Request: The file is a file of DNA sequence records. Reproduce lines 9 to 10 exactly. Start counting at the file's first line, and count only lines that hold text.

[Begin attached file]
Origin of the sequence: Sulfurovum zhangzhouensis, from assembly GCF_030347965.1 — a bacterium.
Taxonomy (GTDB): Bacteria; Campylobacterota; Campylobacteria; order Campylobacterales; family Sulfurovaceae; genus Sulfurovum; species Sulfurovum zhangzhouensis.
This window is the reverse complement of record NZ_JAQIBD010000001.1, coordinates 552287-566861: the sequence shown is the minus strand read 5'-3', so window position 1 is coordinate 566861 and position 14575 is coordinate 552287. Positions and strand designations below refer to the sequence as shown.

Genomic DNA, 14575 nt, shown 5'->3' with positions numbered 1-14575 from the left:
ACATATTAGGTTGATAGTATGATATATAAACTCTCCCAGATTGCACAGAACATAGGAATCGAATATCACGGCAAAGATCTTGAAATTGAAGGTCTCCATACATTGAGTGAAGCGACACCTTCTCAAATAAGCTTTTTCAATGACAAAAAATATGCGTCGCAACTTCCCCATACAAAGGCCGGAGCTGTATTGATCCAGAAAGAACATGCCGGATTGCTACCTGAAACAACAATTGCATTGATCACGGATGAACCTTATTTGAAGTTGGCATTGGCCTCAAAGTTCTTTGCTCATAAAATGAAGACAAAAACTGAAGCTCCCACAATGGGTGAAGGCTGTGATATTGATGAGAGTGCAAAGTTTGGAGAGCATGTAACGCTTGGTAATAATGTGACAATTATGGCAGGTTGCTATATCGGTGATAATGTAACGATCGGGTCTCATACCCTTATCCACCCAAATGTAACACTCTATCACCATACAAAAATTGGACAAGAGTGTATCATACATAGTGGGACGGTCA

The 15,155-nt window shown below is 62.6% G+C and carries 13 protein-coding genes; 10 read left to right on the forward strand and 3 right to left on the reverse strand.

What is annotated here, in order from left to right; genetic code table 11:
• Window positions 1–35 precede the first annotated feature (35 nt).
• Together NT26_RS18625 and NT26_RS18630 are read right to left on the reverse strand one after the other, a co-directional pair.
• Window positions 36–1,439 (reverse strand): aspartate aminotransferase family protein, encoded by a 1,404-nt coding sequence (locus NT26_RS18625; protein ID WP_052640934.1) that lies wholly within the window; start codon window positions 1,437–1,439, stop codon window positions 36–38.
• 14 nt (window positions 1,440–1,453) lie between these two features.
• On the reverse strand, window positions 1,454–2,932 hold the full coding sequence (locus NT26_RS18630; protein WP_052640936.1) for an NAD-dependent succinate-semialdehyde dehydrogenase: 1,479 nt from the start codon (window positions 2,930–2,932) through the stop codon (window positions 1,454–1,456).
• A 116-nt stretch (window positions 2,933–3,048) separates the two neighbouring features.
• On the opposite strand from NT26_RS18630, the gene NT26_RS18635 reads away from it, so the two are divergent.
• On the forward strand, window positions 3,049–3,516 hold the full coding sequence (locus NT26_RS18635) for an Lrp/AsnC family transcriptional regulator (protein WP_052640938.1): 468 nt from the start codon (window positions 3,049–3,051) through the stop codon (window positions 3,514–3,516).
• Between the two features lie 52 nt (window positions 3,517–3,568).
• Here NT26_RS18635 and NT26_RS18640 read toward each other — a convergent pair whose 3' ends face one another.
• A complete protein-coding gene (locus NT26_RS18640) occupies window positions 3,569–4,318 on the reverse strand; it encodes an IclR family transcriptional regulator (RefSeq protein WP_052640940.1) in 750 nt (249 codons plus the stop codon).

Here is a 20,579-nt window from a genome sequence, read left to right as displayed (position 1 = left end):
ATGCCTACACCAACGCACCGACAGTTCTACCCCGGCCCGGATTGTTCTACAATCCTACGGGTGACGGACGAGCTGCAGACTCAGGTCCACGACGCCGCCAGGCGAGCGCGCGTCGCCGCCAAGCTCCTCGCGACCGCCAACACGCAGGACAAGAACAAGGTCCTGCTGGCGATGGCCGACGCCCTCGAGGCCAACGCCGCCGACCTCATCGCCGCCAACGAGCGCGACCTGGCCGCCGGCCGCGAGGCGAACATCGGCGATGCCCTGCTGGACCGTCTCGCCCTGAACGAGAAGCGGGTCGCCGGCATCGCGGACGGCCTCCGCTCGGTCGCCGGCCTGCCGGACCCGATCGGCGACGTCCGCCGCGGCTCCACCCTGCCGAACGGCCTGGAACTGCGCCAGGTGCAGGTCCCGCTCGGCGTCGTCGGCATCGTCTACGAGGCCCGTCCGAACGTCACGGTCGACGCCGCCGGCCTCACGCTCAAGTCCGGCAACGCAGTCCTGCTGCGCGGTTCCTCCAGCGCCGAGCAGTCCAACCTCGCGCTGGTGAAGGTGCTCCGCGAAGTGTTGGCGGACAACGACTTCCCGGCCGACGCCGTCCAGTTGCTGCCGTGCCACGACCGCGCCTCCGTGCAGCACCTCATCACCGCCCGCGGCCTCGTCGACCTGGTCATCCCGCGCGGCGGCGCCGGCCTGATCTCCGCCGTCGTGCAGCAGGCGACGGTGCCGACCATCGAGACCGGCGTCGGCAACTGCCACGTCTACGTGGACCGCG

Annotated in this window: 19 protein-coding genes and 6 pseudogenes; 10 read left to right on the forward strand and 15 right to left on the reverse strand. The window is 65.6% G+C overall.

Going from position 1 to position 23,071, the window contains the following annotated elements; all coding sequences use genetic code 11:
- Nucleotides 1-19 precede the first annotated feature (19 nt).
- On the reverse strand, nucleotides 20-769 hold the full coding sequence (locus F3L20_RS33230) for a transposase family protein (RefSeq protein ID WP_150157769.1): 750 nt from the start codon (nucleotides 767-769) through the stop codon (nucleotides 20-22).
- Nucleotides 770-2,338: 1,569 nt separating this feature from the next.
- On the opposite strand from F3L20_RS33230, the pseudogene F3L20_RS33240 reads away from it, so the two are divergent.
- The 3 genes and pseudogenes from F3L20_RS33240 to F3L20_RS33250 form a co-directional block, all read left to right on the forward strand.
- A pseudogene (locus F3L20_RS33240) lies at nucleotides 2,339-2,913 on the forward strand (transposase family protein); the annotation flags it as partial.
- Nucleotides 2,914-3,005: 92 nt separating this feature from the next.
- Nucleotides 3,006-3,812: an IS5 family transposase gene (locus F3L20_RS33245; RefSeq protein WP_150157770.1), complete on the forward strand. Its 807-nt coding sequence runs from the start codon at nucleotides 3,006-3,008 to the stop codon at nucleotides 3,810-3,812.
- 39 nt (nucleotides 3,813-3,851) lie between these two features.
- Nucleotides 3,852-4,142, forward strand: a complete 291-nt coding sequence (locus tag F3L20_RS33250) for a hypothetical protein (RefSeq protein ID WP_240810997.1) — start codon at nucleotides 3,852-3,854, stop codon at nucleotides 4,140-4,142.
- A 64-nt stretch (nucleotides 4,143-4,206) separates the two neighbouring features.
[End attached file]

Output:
• Together NT26_RS18625 and NT26_RS18630 are read right to left on the reverse strand one after the other, a co-directional pair.
• Window positions 36–1,439 (reverse strand): aspartate aminotransferase family protein, encoded by a 1,404-nt coding sequence (locus NT26_RS18625; protein ID WP_052640934.1) that lies wholly within the window; start codon window positions 1,437–1,439, stop codon window positions 36–38.